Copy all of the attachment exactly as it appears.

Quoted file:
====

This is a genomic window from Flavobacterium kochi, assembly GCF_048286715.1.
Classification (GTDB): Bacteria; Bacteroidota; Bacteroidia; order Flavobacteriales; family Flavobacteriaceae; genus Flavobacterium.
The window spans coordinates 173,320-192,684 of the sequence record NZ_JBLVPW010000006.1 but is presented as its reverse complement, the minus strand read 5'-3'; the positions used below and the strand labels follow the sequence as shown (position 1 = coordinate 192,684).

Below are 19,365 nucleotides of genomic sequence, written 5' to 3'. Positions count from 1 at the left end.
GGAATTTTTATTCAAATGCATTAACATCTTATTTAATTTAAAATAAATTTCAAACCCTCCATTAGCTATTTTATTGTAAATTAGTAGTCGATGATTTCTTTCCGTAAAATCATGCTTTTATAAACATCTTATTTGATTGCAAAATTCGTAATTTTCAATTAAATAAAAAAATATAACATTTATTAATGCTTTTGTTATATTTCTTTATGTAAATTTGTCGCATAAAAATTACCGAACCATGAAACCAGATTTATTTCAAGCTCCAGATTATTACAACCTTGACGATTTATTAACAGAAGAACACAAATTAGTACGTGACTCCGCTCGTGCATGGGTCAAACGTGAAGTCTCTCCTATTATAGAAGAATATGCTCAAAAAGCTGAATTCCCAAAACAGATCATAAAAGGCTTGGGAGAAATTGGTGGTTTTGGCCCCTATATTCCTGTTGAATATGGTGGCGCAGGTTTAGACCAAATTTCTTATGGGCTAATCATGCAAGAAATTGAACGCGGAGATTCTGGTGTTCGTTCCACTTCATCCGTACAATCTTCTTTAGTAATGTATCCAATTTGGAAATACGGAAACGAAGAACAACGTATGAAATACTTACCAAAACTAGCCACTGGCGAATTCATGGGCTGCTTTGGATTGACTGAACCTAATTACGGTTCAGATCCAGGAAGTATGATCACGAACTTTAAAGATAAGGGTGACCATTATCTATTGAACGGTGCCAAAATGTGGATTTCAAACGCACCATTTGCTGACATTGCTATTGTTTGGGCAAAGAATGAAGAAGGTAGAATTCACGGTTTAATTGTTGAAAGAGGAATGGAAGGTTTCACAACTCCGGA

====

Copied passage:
This is a genomic window from Flavobacterium kochi, assembly GCF_048286715.1.
Classification (GTDB): Bacteria; Bacteroidota; Bacteroidia; order Flavobacteriales; family Flavobacteriaceae; genus Flavobacterium.
The window spans coordinates 173,320-192,684 of the sequence record NZ_JBLVPW010000006.1 but is presented as its reverse complement, the minus strand read 5'-3'; the positions used below and the strand labels follow the sequence as shown (position 1 = coordinate 192,684).

Below are 19,365 nucleotides of genomic sequence, written 5' to 3'. Positions count from 1 at the left end.
GGAATTTTTATTCAAATGCATTAACATCTTATTTAATTTAAAATAAATTTCAAACCCTCCATTAGCTATTTTATTGTAAATTAGTAGTCGATGATTTCTTTCCGTAAAATCATGCTTTTATAAACATCTTATTTGATTGCAAAATTCGTAATTTTCAATTAAATAAAAAAATATAACATTTATTAATGCTTTTGTTATATTTCTTTATGTAAATTTGTCGCATAAAAATTACCGAACCATGAAACCAGATTTATTTCAAGCTCCAGATTATTACAACCTTGACGATTTATTAACAGAAGAACACAAATTAGTACGTGACTCCGCTCGTGCATGGGTCAAACGTGAAGTCTCTCCTATTATAGAAGAATATGCTCAAAAAGCTGAATTCCCAAAACAGATCATAAAAGGCTTGGGAGAAATTGGTGGTTTTGGCCCCTATATTCCTGTTGAATATGGTGGCGCAGGTTTAGACCAAATTTCTTATGGGCTAATCATGCAAGAAATTGAACGCGGAGATTCTGGTGTTCGTTCCACTTCATCCGTACAATCTTCTTTAGTAATGTATCCAATTTGGAAATACGGAAACGAAGAACAACGTATGAAATACTTACCAAAACTAGCCACTGGCGAATTCATGGGCTGCTTTGGATTGACTGAACCTAATTACGGTTCAGATCCAGGAAGTATGATCACGAACTTTAAAGATAAGGGTGACCATTATCTATTGAACGGTGCCAAAATGTGGATTTCAAACGCACCATTTGCTGACATTGCTATTGTTTGGGCAAAGAATGAAGAAGGTAGAATTCACGGTTTAATTGTTGAAAGAGGAATGGAAGGTTTCACAACTCCGGA